Friday, 7 February 2014

Honouring One's Ancestors

"Iron Age Germanic Warrior" by dewfooter
There is a tendency among some Pagans to get quite attached to notions they have about their own ethnic origins. One comes across ideas about how important it is to honour one’s ancestors and occasionally this evolves into ideas about feeling a special sense of kinship with other people who belong to one’s ethnic group. I sometimes fall into this way of thinking but, ultimately, the more I think about it the more specious it seems. 

The most obvious implication of this way of thinking is that one must surely value one’s literal kin (blood relations) before all others. In my case we are mostly talking about people who are scattered across the globe (Europe, America, Australia, Asia) and whom I hardly ever see or write to. I honestly don’t feel a lot of kinship with most of my blood relations (cousins, etc) and my own experience is that it is the people who I share my life with who matter the most to me – unsurprisingly, a few of those people are my blood relations, but I suspect it is the proximity of space, time, shared experience and culture that are our strongest bonds, not that of blood.

Friday, 24 January 2014

Alma-Tadema - Roman Visions

Victorian Britain (1837-1901) was more than a little obsessed with the Roman era - from their Queen, who was named after the Roman Goddess of Victory, to the expanding British empire which bore similarities to that of Rome's, to the copious number of Romanesque artworks produced in the United Kingdom during that time. Of all the painters dealing with Roman themes none was more popular than Dutch-born Sir Lawrence Alma-Tadema (1836-1912) - a prolific painter who specialised in depicting (somewhat romanticised) scenes of everyday life in the classical world. While some of his work seems a little kitsch these days, some of it is wonderfully evocative and brings the ancient world to life. In homage to this true Romanophile, here follows some of my favourite Roman-themed works by Alma-Tadema.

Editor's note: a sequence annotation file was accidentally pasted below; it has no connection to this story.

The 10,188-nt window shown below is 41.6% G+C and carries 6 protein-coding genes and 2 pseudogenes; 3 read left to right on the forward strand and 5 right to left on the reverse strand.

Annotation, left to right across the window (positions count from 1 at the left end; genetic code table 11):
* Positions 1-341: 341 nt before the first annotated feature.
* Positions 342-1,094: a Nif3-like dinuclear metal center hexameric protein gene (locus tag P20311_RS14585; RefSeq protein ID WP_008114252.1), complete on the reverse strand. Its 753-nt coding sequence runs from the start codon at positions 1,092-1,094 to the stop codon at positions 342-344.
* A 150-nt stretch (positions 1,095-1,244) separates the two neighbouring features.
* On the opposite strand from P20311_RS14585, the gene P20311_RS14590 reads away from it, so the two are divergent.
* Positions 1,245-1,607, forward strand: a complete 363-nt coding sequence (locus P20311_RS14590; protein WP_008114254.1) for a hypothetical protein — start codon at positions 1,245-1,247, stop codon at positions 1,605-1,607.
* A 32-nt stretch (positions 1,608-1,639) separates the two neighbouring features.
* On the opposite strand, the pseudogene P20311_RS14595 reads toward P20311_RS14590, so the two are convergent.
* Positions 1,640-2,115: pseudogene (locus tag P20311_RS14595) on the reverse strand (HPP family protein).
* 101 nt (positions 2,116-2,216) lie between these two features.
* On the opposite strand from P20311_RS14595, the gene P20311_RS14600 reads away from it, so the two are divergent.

The decorative marble floor and brightly painted wall in the image below is typical of ancient Roman architecture - but only the wealthy (and their slaves) lived in homes like this. In Rome itself most people lived in apartments. As we can see the sea in the background, Alma-Tadema perhaps intended to depict a villa in a wealthy seaside town, such as Herculaneum (destroyed by the eruption of Mount Vesuvius in 79 CE).
"An Oleander" (1882)

Saturday, 18 January 2014

Roman Calendar

"Spring's Innocence" by Norman Lindsay (1937)
Living in Sydney, where the seasonal calendar is the reverse of that of Rome’s (so that when it is winter in Rome it is summer in Sydney and vice versa), I have tended to not pay too much attention to the traditional polytheistic calendar of ancient Rome – for so many ancient celebrations were related to the seasonal cycles of Europe. I am also mindful of the fact that many ancient festivals celebrated the founding of temples that have long since fallen into ruin – if the temple no longer exists then celebrating its coming into being seems somewhat incongruous.  And then there is the fact that I don’t know too many Roman oriented polytheists – so with whom do I celebrate these festivals?